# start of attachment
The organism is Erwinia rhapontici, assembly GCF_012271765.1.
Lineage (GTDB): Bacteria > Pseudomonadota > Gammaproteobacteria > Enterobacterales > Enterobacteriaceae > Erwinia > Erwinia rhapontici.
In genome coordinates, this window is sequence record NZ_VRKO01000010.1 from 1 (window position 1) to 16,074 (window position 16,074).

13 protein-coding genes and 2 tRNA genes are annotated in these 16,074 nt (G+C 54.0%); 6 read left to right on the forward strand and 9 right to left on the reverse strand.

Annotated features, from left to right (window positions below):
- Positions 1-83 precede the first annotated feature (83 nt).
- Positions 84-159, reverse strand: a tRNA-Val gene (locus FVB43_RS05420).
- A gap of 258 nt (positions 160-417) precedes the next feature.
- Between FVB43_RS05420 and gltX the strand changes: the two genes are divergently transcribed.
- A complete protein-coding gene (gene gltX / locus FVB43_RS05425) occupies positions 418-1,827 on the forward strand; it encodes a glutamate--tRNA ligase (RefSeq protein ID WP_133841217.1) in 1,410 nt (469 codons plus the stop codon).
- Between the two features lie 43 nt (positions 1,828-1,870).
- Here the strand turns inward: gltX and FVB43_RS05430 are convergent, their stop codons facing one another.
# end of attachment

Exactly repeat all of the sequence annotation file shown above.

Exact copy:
The organism is Erwinia rhapontici, assembly GCF_012271765.1.
Lineage (GTDB): Bacteria > Pseudomonadota > Gammaproteobacteria > Enterobacterales > Enterobacteriaceae > Erwinia > Erwinia rhapontici.
In genome coordinates, this window is sequence record NZ_VRKO01000010.1 from 1 (window position 1) to 16,074 (window position 16,074).

13 protein-coding genes and 2 tRNA genes are annotated in these 16,074 nt (G+C 54.0%); 6 read left to right on the forward strand and 9 right to left on the reverse strand.

Annotated features, from left to right (window positions below):
- Positions 1-83 precede the first annotated feature (83 nt).
- Positions 84-159, reverse strand: a tRNA-Val gene (locus FVB43_RS05420).
- A gap of 258 nt (positions 160-417) precedes the next feature.
- Between FVB43_RS05420 and gltX the strand changes: the two genes are divergently transcribed.
- A complete protein-coding gene (gene gltX / locus FVB43_RS05425) occupies positions 418-1,827 on the forward strand; it encodes a glutamate--tRNA ligase (RefSeq protein ID WP_133841217.1) in 1,410 nt (469 codons plus the stop codon).
- Between the two features lie 43 nt (positions 1,828-1,870).
- Here the strand turns inward: gltX and FVB43_RS05430 are convergent, their stop codons facing one another.